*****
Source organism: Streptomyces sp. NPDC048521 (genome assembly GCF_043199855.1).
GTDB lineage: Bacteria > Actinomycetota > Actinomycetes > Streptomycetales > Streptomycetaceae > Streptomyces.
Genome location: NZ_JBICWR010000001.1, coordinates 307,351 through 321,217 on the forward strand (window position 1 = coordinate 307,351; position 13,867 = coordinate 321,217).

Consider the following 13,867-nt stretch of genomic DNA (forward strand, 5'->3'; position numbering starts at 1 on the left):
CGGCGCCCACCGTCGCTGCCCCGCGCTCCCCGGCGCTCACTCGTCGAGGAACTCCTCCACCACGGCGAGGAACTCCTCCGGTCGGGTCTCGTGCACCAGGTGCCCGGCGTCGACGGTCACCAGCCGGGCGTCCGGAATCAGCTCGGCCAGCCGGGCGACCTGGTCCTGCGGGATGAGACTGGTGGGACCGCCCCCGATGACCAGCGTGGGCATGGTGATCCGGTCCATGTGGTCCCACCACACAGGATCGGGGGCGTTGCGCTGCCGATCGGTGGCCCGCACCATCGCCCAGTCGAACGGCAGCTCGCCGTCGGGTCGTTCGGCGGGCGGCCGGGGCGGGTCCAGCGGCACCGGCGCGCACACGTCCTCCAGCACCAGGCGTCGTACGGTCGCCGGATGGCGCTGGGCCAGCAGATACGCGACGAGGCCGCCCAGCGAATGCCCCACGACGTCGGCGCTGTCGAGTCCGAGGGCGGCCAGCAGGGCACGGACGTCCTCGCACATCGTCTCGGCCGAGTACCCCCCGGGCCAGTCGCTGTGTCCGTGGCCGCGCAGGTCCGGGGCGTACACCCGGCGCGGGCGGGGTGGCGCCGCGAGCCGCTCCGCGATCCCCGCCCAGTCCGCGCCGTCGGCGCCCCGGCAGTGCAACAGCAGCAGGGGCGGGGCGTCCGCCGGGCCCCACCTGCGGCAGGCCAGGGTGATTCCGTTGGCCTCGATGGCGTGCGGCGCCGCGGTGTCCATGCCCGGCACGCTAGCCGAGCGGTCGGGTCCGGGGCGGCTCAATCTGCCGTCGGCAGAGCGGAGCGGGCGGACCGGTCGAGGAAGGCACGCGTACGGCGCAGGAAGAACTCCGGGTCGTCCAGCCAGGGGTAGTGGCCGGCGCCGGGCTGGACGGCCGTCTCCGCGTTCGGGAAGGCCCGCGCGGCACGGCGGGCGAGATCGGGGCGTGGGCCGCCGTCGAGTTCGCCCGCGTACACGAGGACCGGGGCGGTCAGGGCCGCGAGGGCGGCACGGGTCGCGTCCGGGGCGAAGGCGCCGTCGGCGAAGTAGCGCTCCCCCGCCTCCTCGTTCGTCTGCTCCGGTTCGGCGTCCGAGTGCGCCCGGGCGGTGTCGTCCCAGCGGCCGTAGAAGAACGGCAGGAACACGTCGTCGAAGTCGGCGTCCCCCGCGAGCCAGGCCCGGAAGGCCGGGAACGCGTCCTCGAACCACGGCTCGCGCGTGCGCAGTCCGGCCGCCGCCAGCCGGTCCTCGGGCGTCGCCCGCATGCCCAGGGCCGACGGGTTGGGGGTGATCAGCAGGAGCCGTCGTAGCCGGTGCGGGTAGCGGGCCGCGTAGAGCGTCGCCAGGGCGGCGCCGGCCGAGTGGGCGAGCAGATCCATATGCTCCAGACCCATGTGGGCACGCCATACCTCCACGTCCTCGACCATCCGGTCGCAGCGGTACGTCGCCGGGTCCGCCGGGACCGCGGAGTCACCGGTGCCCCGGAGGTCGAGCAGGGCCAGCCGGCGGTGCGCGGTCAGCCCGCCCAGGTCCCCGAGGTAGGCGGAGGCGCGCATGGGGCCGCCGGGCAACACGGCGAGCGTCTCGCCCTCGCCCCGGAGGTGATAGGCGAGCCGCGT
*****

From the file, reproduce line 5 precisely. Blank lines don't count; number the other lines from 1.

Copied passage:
CGGCGCCCACCGTCGCTGCCCCGCGCTCCCCGGCGCTCACTCGTCGAGGAACTCCTCCACCACGGCGAGGAACTCCTCCGGTCGGGTCTCGTGCACCAGGTGCCCGGCGTCGACGGTCACCAGCCGGGCGTCCGGAATCAGCTCGGCCAGCCGGGCGACCTGGTCCTGCGGGATGAGACTGGTGGGACCGCCCCCGATGACCAGCGTGGGCATGGTGATCCGGTCCATGTGGTCCCACCACACAGGATCGGGGGCGTTGCGCTGCCGATCGGTGGCCCGCACCATCGCCCAGTCGAACGGCAGCTCGCCGTCGGGTCGTTCGGCGGGCGGCCGGGGCGGGTCCAGCGGCACCGGCGCGCACACGTCCTCCAGCACCAGGCGTCGTACGGTCGCCGGATGGCGCTGGGCCAGCAGATACGCGACGAGGCCGCCCAGCGAATGCCCCACGACGTCGGCGCTGTCGAGTCCGAGGGCGGCCAGCAGGGCACGGACGTCCTCGCACATCGTCTCGGCCGAGTACCCCCCGGGCCAGTCGCTGTGTCCGTGGCCGCGCAGGTCCGGGGCGTACACCCGGCGCGGGCGGGGTGGCGCCGCGAGCCGCTCCGCGATCCCCGCCCAGTCCGCGCCGTCGGCGCCCCGGCAGTGCAACAGCAGCAGGGGCGGGGCGTCCGCCGGGCCCCACCTGCGGCAGGCCAGGGTGATTCCGTTGGCCTCGATGGCGTGCGGCGCCGCGGTGTCCATGCCCGGCACGCTAGCCGAGCGGTCGGGTCCGGGGCGGCTCAATCTGCCGTCGGCAGAGCGGAGCGGGCGGACCGGTCGAGGAAGGCACGCGTACGGCGCAGGAAGAACTCCGGGTCGTCCAGCCAGGGGTAGTGGCCGGCGCCGGGCTGGACGGCCGTCTCCGCGTTCGGGAAGGCCCGCGCGGCACGGCGGGCGAGATCGGGGCGTGGGCCGCCGTCGAGTTCGCCCGCGTACACGAGGACCGGGGCGGTCAGGGCCGCGAGGGCGGCACGGGTCGCGTCCGGGGCGAAGGCGCCGTCGGCGAAGTAGCGCTCCCCCGCCTCCTCGTTCGTCTGCTCCGGTTCGGCGTCCGAGTGCGCCCGGGCGGTGTCGTCCCAGCGGCCGTAGAAGAACGGCAGGAACACGTCGTCGAAGTCGGCGTCCCCCGCGAGCCAGGCCCGGAAGGCCGGGAACGCGTCCTCGAACCACGGCTCGCGCGTGCGCAGTCCGGCCGCCGCCAGCCGGTCCTCGGGCGTCGCCCGCATGCCCAGGGCCGACGGGTTGGGGGTGATCAGCAGGAGCCGTCGTAGCCGGTGCGGGTAGCGGGCCGCGTAGAGCGTCGCCAGGGCGGCGCCGGCCGAGTGGGCGAGCAGATCCATATGCTCCAGACCCATGTGGGCACGCCATACCTCCACGTCCTCGACCATCCGGTCGCAGCGGTACGTCGCCGGGTCCGCCGGGACCGCGGAGTCACCGGTGCCCCGGAGGTCGAGCAGGGCCAGCCGGCGGTGCGCGGTCAGCCCGCCCAGGTCCCCGAGGTAGGCGGAGGCGCGCATGGGGCCGCCGGGCAACACGGCGAGCGTCTCGCCCTCGCCCCGGAGGTGATAGGCGAGCCGCGT